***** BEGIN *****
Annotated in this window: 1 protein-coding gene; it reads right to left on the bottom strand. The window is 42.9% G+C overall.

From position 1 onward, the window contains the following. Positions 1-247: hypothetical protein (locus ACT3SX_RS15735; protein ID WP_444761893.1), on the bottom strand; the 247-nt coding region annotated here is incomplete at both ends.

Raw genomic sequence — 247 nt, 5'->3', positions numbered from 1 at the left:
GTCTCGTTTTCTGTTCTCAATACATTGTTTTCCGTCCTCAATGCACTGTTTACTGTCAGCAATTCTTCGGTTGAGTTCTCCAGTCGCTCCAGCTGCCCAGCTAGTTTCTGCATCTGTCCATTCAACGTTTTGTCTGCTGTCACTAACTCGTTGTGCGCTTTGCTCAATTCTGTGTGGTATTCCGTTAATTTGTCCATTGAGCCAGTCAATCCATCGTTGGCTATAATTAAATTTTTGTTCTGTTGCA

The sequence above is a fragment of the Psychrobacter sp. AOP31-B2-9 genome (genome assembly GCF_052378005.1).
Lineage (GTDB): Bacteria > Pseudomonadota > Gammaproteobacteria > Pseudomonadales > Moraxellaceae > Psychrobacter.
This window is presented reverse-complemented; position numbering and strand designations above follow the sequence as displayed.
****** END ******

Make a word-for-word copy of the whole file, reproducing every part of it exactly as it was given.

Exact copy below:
Annotated in this window: 1 protein-coding gene; it reads right to left on the bottom strand. The window is 42.9% G+C overall.

From position 1 onward, the window contains the following. Positions 1-247: hypothetical protein (locus ACT3SX_RS15735; protein ID WP_444761893.1), on the bottom strand; the 247-nt coding region annotated here is incomplete at both ends.

Raw genomic sequence — 247 nt, 5'->3', positions numbered from 1 at the left:
GTCTCGTTTTCTGTTCTCAATACATTGTTTTCCGTCCTCAATGCACTGTTTACTGTCAGCAATTCTTCGGTTGAGTTCTCCAGTCGCTCCAGCTGCCCAGCTAGTTTCTGCATCTGTCCATTCAACGTTTTGTCTGCTGTCACTAACTCGTTGTGCGCTTTGCTCAATTCTGTGTGGTATTCCGTTAATTTGTCCATTGAGCCAGTCAATCCATCGTTGGCTATAATTAAATTTTTGTTCTGTTGCA

The sequence above is a fragment of the Psychrobacter sp. AOP31-B2-9 genome (genome assembly GCF_052378005.1).
Lineage (GTDB): Bacteria > Pseudomonadota > Gammaproteobacteria > Pseudomonadales > Moraxellaceae > Psychrobacter.
This window is presented reverse-complemented; position numbering and strand designations above follow the sequence as displayed.